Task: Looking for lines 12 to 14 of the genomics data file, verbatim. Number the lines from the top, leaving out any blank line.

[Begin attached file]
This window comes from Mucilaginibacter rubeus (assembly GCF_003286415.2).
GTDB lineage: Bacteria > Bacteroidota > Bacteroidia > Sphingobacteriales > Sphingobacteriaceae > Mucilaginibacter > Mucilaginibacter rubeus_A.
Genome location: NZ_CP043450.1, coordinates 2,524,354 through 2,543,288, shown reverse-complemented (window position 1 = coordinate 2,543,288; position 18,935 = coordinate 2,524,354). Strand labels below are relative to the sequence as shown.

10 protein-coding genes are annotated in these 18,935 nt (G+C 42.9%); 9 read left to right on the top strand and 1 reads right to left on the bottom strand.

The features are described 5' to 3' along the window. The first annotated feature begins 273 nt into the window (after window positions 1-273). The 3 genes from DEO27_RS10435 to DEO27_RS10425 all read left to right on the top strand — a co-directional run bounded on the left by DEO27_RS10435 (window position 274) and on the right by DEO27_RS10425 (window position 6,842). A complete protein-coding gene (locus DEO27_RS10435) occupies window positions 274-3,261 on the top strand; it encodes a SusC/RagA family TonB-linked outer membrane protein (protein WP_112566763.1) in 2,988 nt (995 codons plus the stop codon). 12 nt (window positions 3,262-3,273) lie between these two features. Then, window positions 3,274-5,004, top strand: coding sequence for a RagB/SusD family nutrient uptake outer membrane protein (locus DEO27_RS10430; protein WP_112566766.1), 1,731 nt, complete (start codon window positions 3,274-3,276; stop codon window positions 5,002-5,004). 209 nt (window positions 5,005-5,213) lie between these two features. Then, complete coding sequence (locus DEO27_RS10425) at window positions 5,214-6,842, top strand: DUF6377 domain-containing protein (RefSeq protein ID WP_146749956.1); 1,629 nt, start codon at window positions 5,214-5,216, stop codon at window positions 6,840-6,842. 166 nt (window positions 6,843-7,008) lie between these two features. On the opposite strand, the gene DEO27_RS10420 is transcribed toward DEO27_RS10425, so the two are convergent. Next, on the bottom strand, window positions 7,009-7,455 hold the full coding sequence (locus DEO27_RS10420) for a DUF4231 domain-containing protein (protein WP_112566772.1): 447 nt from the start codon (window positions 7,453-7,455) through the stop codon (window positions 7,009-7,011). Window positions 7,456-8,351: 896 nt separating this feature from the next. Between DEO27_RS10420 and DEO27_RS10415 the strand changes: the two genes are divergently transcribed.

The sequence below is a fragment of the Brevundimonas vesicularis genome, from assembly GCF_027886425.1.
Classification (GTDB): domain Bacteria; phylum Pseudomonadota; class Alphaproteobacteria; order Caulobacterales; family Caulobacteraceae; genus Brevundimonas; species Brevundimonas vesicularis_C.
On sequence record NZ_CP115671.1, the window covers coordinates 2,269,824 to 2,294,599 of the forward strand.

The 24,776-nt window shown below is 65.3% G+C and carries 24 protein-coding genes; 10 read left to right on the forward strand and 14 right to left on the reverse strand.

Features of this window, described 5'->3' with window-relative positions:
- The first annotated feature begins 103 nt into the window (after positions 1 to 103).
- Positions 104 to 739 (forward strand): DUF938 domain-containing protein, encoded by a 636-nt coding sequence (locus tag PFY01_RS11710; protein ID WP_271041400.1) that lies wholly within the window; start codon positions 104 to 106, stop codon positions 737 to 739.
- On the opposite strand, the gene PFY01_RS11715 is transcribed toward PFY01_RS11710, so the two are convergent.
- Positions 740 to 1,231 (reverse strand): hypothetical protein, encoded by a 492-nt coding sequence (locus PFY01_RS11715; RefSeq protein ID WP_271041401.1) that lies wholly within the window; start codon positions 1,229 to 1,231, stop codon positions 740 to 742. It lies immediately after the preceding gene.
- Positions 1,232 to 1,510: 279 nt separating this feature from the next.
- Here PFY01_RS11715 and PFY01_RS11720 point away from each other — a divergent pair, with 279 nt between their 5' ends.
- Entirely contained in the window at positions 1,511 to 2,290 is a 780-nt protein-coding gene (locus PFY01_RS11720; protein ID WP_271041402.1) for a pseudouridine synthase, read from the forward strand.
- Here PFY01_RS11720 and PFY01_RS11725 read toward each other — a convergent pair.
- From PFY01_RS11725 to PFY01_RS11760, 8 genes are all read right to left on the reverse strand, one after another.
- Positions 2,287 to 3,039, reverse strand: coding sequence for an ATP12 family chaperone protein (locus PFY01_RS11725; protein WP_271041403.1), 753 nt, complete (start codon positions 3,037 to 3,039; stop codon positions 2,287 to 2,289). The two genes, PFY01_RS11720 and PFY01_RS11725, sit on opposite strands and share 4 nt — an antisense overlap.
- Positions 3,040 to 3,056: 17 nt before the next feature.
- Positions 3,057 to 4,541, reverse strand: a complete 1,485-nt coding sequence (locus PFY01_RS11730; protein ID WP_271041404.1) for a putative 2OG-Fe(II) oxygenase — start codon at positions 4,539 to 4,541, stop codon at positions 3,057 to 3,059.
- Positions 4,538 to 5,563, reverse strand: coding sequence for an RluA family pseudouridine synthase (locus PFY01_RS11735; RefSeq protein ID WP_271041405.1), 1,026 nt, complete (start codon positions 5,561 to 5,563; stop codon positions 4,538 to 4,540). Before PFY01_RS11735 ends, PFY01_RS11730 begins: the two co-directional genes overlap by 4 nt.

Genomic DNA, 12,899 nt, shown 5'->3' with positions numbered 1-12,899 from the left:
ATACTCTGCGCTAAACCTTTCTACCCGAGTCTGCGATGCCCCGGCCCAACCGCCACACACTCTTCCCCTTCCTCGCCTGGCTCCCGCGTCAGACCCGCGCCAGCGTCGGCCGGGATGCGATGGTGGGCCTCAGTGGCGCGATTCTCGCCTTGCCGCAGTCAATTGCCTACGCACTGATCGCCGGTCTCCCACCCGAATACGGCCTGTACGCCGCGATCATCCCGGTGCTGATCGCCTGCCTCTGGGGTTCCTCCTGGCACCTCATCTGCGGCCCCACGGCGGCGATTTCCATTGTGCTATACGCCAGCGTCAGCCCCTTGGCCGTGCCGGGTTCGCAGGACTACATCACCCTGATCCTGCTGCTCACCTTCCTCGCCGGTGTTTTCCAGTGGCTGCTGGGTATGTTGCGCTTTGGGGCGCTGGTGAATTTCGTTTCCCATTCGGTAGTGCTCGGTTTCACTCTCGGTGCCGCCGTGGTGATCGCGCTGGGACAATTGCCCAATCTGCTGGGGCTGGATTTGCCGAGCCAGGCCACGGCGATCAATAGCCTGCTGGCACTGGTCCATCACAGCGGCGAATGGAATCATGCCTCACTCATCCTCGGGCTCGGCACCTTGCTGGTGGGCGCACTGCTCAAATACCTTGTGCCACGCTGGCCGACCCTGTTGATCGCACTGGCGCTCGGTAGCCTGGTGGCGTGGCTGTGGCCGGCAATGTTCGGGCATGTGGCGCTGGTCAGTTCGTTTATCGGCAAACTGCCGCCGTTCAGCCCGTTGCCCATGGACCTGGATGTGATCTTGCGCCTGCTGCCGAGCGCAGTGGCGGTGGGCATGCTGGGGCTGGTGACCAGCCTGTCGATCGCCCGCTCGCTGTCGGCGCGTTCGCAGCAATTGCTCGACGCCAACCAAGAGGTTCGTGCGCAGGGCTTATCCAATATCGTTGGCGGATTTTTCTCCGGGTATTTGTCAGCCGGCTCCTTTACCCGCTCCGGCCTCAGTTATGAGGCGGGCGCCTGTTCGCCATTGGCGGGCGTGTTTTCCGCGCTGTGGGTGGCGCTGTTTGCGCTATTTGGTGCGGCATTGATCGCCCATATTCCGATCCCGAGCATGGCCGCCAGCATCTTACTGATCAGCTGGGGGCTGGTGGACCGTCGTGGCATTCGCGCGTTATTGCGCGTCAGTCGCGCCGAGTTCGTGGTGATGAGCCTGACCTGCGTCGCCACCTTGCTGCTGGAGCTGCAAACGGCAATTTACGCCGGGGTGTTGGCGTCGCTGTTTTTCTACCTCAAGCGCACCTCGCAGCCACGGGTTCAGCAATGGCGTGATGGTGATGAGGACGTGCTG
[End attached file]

- Positions 104 to 739 (forward strand): DUF938 domain-containing protein, encoded by a 636-nt coding sequence (locus tag PFY01_RS11710; protein ID WP_271041400.1) that lies wholly within the window; start codon positions 104 to 106, stop codon positions 737 to 739.
- On the opposite strand, the gene PFY01_RS11715 is transcribed toward PFY01_RS11710, so the two are convergent.
- Positions 740 to 1,231 (reverse strand): hypothetical protein, encoded by a 492-nt coding sequence (locus PFY01_RS11715; RefSeq protein ID WP_271041401.1) that lies wholly within the window; start codon positions 1,229 to 1,231, stop codon positions 740 to 742. It lies immediately after the preceding gene.